Read more of this story at Slashdot.








Categories: Tech/Science News

The Royal Society Proposes First Framework For Climate Engineering Experiments

Slashdot - Mon, 08/18/2014 - 23:21
Jason Koebler writes The Royal Society of London, the world's oldest scientific publisher, has unveiled a proposal to create the first serious framework for future geoengineering experiments. It's a sign that what are still considered drastic and risky measures to combat climate change are drifting further into the purview of mainstream science. The scientific body has issued a call to create "an open and transparent review process that ensures such experiments have the necessary social license to operate."

Read more of this story at Slashdot.








Categories: Tech/Science News

The Data Dome: A Server Farm In a Geodesic Dome

Slashdot - Mon, 08/18/2014 - 22:35
1sockchuck writes In a unique approach to data center design, the new high-performance computing center in Oregon is housed in a geodesic dome. The new facility at the Oregon Health and Science University requires no mechanical air conditioning, using outside air to racks of servers reaching densities of 25kW per cabinet. The design uses an aisle containment system to separate hot and cold air, and can recirculate server exhaust heat to adjust cold aisle temperatures in the winter. It's a very cool integration of many recent advances in data center design, combining elements of the Yahoo Chicken Coop and server silo in Quebec. The school has posted a virtual tour that provides a deep technical dive.

Read more of this story at Slashdot.








Categories: Tech/Science News

Linux Kernel Git Repositories Add 2-Factor Authentication

Slashdot - Mon, 08/18/2014 - 22:09
LibbyMC writes For a few years now Linux kernel developers have followed a fairly strict authentication policy for those who commit directly to the git repositories housing the Linux kernel. Each is issued their own ssh private key, which then becomes the sole way for them to push code changes to the git repositories hosted at kernel.org. While using ssh keys is much more secure than just passwords, there are still a number of ways for ssh private keys to fall into malicious hands. So they've further tightened access requirements with two-factor authentication using yubikeys.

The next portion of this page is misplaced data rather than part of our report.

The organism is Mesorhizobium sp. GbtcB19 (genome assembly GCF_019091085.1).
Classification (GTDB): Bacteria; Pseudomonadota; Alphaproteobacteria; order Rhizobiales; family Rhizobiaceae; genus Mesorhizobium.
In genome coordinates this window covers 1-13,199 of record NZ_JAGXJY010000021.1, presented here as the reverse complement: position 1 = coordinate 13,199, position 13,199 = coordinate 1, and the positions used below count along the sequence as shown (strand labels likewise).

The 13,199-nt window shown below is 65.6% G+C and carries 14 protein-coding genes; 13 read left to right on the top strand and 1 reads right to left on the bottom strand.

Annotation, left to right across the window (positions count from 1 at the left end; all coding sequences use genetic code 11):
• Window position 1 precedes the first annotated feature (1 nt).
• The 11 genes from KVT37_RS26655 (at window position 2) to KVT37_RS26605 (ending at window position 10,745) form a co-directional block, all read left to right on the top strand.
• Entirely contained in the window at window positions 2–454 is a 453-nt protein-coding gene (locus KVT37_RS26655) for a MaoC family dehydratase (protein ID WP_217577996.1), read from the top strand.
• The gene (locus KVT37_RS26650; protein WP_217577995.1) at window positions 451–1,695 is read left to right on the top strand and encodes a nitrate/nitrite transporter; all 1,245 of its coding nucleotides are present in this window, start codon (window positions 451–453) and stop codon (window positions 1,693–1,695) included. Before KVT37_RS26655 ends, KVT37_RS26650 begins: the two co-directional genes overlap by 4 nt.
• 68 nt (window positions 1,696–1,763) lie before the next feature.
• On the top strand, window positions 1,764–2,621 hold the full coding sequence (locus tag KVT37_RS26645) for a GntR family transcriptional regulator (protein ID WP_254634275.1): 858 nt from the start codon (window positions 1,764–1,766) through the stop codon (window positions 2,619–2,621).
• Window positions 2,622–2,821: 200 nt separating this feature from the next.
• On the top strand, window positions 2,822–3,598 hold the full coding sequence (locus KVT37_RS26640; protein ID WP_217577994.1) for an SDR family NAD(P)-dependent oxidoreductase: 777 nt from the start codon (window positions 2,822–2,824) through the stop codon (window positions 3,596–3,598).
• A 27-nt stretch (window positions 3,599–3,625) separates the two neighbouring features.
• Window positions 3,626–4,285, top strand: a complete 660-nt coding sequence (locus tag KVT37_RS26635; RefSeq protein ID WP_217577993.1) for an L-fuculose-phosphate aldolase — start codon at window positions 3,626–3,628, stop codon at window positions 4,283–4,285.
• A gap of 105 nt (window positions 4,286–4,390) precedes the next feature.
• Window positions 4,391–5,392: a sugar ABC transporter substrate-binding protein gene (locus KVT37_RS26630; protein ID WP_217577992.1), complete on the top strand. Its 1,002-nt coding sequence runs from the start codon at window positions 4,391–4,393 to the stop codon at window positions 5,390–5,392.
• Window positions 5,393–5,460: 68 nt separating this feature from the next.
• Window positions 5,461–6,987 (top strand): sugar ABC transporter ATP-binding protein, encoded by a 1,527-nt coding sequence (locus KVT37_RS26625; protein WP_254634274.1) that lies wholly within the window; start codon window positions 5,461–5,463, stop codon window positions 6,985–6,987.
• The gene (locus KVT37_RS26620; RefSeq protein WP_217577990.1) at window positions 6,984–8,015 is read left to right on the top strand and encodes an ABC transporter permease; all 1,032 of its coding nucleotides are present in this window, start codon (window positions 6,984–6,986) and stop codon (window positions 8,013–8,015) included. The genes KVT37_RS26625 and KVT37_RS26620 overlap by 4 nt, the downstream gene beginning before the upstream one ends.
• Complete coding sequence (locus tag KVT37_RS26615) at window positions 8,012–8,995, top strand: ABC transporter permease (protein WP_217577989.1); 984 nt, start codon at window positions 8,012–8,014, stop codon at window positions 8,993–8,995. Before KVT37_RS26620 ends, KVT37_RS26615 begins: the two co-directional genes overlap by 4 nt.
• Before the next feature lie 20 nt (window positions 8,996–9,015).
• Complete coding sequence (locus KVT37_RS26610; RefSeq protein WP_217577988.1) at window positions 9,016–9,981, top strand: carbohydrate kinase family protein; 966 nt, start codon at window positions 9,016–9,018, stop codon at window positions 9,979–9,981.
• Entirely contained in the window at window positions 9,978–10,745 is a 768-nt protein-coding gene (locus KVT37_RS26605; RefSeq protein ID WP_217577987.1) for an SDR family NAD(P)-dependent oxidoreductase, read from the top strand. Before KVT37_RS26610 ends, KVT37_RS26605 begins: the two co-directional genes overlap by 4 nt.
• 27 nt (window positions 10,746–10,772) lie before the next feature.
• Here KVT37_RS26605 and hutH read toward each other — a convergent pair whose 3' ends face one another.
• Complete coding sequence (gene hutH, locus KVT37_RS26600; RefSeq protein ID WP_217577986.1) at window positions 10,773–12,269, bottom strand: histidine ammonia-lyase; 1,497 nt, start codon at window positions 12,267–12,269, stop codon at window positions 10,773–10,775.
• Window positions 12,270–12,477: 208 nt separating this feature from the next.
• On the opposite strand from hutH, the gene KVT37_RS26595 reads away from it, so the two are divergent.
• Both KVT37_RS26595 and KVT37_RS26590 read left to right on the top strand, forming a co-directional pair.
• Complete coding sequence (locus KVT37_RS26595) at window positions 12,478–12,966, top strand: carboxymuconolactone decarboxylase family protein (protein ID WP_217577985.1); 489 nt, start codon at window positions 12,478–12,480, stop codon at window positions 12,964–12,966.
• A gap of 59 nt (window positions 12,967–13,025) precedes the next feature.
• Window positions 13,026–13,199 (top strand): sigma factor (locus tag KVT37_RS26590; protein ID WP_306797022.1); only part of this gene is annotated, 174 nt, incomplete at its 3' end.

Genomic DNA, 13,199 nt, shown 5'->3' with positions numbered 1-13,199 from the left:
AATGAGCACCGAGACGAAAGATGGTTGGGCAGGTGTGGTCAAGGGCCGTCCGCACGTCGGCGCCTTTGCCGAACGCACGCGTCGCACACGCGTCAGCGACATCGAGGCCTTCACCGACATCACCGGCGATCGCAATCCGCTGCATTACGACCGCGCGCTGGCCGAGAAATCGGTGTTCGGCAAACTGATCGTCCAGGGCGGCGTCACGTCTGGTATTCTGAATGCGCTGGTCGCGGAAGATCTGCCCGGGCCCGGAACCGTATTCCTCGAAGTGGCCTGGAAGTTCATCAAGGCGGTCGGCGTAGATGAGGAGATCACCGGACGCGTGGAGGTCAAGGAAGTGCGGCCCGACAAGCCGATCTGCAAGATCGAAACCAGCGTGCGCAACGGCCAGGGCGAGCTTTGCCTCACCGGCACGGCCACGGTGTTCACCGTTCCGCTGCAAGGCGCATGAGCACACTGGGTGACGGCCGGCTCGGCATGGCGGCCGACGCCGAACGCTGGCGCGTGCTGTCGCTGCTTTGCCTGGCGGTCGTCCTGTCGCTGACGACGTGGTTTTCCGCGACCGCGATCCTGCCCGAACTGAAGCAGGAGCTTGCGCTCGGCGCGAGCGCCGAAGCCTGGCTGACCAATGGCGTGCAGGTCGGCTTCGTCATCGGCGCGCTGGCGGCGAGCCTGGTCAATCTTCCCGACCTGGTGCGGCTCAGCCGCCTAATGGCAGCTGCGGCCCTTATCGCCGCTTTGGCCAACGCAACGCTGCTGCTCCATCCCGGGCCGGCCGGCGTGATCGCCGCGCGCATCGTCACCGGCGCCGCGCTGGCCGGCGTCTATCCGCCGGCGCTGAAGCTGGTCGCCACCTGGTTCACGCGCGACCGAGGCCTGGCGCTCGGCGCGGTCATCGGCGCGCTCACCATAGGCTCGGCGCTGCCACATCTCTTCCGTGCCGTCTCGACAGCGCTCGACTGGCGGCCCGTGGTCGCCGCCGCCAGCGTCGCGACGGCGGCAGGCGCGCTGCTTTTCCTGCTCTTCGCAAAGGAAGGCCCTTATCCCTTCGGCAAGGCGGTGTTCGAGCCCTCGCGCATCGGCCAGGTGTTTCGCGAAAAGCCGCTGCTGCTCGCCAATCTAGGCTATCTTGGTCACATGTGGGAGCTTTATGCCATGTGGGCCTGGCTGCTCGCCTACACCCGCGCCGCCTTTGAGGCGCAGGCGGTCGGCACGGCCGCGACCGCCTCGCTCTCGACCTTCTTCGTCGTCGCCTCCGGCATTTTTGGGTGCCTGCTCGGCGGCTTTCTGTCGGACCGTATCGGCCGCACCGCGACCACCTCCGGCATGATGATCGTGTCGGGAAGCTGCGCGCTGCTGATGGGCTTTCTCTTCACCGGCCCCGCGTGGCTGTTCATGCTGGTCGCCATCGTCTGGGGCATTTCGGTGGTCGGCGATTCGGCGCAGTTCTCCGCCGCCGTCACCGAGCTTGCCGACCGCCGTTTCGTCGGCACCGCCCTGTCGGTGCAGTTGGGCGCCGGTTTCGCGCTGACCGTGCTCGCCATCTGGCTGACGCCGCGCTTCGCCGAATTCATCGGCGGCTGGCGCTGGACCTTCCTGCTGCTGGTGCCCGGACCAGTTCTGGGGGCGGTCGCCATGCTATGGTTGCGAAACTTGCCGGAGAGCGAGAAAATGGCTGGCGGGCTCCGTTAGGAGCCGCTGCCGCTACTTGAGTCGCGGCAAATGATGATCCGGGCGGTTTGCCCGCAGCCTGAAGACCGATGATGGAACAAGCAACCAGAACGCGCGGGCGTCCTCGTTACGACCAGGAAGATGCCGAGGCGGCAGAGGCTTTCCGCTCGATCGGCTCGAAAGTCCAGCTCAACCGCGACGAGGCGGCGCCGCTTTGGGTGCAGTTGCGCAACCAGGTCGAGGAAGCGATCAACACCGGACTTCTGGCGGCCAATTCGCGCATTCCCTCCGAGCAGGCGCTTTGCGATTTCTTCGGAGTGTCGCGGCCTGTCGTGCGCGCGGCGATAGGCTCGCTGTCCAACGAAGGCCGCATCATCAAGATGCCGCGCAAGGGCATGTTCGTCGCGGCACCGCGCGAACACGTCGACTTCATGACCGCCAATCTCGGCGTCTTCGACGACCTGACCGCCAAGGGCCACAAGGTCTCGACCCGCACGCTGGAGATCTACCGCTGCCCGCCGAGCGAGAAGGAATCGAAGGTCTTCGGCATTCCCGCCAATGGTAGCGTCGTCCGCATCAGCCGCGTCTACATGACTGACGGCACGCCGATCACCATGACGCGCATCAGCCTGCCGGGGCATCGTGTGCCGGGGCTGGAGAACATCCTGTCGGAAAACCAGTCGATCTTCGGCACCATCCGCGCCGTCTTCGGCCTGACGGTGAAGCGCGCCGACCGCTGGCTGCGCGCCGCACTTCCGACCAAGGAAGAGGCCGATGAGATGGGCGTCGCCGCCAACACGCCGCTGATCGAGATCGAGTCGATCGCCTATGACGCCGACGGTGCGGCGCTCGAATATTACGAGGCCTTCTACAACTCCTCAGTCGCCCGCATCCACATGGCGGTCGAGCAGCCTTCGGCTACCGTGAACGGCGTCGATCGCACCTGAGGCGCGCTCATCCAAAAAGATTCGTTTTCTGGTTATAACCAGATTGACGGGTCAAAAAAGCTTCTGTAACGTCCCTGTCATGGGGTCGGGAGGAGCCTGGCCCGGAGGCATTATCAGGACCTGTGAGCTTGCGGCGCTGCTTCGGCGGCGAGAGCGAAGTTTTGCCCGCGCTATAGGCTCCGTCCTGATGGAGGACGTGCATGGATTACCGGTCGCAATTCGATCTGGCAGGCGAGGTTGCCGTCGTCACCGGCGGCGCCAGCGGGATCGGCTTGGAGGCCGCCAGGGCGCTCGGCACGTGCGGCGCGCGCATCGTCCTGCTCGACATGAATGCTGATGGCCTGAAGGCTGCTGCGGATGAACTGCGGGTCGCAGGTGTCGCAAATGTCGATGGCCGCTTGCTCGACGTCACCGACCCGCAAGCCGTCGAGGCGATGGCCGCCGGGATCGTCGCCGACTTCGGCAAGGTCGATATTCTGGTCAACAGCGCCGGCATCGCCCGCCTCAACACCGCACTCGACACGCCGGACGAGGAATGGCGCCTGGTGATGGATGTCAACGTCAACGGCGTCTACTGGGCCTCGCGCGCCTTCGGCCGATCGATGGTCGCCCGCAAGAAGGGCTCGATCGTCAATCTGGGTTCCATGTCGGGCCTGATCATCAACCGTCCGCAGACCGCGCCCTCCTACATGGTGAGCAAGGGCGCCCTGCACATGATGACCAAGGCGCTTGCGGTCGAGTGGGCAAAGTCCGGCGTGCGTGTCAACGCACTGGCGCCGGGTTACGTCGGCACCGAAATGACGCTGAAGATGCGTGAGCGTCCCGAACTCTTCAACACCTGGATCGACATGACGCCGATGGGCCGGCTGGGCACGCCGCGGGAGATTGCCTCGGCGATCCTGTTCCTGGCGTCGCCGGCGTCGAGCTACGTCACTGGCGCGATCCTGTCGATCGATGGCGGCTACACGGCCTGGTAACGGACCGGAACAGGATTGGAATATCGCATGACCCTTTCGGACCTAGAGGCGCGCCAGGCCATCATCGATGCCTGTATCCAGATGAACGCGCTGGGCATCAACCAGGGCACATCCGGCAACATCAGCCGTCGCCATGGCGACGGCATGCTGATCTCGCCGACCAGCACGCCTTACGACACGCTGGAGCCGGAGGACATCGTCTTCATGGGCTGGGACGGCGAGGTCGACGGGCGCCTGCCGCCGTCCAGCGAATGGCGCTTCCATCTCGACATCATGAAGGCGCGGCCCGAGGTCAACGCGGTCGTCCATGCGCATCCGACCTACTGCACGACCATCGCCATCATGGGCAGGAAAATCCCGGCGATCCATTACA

Read more of this story at Slashdot.








Categories: Tech/Science News

Software Combines Thousands of Online Images Into One That Represents Them All

Slashdot - Mon, 08/18/2014 - 21:49
Zothecula writes If you're trying to find out what the common features of tabby cats are, a Google image search will likely yield more results than you'd ever have the time or inclination to look over. New software created at the University of California, Berkeley, however, is designed to make such quests considerably easier. Known as AverageExplorer, it searches out thousands of images of a given subject, then amalgamates them into one composite "average" image.

Read more of this story at Slashdot.








Categories: Tech/Science News

Microsoft's Windows 8 App Store Is Full of Scamware

Slashdot - Mon, 08/18/2014 - 21:03
Deathspawner writes Windows 8 brought a lot to the table, with one of its most major features being its app store. However, it's not a feature that Microsoft seems too intent on keeping clean. As it is today, the store is completely littered with misleading apps and outright scamware. The unfortunate thing is that to find any of it, all you have to do is simply open the store and peruse the main sections. Not so surprisingly, no Microsoft software seems to be affected by this, but many open-source apps can be found at the store from unofficial sources that have a cost, or will lead the user to download a third-party installer. It's only a matter of time before malware sneaks its way in, if it's not there already.

Read more of this story at Slashdot.








Categories: Tech/Science News